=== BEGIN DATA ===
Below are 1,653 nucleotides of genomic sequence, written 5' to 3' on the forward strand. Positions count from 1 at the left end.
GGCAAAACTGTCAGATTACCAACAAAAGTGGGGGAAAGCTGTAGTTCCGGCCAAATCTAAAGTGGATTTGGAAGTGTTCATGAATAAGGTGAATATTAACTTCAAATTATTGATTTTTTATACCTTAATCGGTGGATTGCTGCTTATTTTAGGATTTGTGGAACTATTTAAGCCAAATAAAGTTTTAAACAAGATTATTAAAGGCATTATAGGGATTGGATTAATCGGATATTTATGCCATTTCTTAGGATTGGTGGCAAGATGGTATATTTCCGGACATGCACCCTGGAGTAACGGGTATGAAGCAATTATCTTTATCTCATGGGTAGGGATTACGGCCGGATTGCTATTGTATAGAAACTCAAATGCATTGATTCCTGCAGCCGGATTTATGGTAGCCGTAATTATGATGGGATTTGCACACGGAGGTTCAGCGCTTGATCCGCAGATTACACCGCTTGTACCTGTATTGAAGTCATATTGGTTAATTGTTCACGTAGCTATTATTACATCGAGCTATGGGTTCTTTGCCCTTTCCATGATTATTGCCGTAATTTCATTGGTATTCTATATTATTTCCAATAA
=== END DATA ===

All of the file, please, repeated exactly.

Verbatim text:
Below are 1,653 nucleotides of genomic sequence, written 5' to 3' on the forward strand. Positions count from 1 at the left end.
GGCAAAACTGTCAGATTACCAACAAAAGTGGGGGAAAGCTGTAGTTCCGGCCAAATCTAAAGTGGATTTGGAAGTGTTCATGAATAAGGTGAATATTAACTTCAAATTATTGATTTTTTATACCTTAATCGGTGGATTGCTGCTTATTTTAGGATTTGTGGAACTATTTAAGCCAAATAAAGTTTTAAACAAGATTATTAAAGGCATTATAGGGATTGGATTAATCGGATATTTATGCCATTTCTTAGGATTGGTGGCAAGATGGTATATTTCCGGACATGCACCCTGGAGTAACGGGTATGAAGCAATTATCTTTATCTCATGGGTAGGGATTACGGCCGGATTGCTATTGTATAGAAACTCAAATGCATTGATTCCTGCAGCCGGATTTATGGTAGCCGTAATTATGATGGGATTTGCACACGGAGGTTCAGCGCTTGATCCGCAGATTACACCGCTTGTACCTGTATTGAAGTCATATTGGTTAATTGTTCACGTAGCTATTATTACATCGAGCTATGGGTTCTTTGCCCTTTCCATGATTATTGCCGTAATTTCATTGGTATTCTATATTATTTCCAATAA